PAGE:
(Image Source: http://kippercentral.com/2016/10/19/the-peoples-revolt/amp/)
As someone from China who culture and politics in America, I often find myself in awkward conversations with my Chinese friends on the subject of American politics. This again happened during my recent visit to Beijing, where I was at a teahouse chatting with two friends who work for the Foreign Minister of China. They were curious about the way American democracy works. “How is it that a country with world’s highest incarceration rate manages to call itself free?” they asked, “Isn’t the American idea of minzhu (equivalence of democracy in Chinese) about letting the people be the masters of the country?” I paused, unable to come up with an immediate answer. “You don’t have to answer that!” they laughed, and subsequently dropped the topic, leaving me feeling unsettled.
Freedom is one of the few things that would rile up the average American while coming to its defense. After all, it is perhaps America’s most successful national export.
However, a crisis of freedom seems to be looming large with some of the recent shooting incidents. The current social discontent towards police officers, which has escalated to the point of violence, highlights an inherent conflict between popular sovereignty and the criminal justice system.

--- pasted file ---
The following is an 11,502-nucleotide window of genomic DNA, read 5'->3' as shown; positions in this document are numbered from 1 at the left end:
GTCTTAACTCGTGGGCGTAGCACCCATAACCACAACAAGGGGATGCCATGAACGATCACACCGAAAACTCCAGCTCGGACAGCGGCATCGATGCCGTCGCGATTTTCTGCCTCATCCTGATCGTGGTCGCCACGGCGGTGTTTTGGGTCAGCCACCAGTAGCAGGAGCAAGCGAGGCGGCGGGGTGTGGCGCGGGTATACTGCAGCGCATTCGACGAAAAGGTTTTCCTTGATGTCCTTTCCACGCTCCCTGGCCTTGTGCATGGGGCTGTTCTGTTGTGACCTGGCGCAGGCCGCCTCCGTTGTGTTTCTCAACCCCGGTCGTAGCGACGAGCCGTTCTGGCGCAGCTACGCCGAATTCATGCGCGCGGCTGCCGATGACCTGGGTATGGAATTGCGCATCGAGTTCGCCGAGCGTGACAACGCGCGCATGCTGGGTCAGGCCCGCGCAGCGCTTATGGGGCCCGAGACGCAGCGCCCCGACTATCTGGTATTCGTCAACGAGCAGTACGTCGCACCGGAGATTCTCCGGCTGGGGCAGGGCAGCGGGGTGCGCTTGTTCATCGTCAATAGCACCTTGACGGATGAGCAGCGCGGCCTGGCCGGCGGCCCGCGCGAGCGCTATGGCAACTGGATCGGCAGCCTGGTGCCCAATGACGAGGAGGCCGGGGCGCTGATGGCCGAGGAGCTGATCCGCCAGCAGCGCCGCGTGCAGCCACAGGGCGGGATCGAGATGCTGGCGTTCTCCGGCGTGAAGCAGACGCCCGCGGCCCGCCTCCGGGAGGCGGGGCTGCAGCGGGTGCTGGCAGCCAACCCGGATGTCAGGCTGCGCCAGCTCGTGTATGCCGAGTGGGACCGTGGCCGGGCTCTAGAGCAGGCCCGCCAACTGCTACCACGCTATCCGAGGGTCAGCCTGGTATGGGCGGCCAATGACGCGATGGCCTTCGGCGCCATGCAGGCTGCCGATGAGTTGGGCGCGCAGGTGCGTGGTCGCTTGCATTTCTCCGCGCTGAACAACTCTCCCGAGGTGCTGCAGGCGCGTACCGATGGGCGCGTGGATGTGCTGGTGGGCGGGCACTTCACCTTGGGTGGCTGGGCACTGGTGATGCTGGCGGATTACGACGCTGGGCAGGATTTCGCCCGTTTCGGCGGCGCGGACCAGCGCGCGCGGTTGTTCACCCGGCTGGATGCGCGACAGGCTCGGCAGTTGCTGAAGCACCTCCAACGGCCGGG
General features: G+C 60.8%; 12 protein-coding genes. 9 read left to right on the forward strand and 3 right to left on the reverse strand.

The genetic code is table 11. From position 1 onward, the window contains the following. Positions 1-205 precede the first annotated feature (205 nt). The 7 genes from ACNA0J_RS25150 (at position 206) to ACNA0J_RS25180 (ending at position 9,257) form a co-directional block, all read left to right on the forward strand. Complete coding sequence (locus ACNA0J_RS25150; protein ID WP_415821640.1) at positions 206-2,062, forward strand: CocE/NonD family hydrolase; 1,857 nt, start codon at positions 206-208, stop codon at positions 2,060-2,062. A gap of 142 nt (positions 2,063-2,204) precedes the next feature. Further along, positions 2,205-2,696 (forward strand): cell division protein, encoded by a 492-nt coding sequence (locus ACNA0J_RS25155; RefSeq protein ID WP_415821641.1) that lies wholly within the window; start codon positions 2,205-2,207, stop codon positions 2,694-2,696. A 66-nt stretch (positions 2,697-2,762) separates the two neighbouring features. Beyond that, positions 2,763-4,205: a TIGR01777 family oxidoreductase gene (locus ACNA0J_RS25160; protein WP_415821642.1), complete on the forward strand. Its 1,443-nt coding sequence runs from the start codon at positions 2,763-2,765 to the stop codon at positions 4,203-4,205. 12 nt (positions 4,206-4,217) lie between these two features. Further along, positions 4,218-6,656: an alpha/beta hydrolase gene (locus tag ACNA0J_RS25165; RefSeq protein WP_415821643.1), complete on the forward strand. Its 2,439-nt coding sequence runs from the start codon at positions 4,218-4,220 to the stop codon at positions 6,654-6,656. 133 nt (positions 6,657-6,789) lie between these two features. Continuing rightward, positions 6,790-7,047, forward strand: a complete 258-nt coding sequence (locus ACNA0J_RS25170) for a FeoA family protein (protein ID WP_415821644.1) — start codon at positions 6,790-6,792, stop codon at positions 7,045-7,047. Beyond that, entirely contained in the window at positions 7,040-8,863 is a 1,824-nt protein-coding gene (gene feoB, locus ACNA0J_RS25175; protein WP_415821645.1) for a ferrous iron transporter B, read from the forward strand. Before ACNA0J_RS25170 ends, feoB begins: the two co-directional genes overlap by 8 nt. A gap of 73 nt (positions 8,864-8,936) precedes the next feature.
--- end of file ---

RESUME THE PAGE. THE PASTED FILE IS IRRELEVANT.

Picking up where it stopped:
40 years ago, responding to Mao Zedong’s call for class struggle, groups of youth in China purged and abused authorities in all walks of life—inside government offices, schools, urban factories, villages and more. The so called Cultural Revolution ended ten years later and left that generation feeling confused and wounded. The Chinese learned their lessons: the balance between people’s demand for freedom and social order are extremely delicate, and when the power dynamics start tipping, the results are explosive—revolutions come with a cost.
The former mayor of New York City, Ruby Giuliani, who cleaned up the streets of New York by cracking down offenders, has interpreted freedom as the willingness of people to give up power to lawful authority. I am not attempting to draw any comparison between the New York crime controls in the 1990s and the lesson of Chinese Cultural Revolution. However, by linking these complex human scenarios regarding freedom and control, it is my opinion that we have yet to fully understand and manage the vexing relationship between the two.
What is freedom? Should societies be built on specific principles of freedom? Are principles subject to change, as societies evolve? Perhaps truth is always a destination afar, although we oftentimes fool ourselves into thinking we have reached it.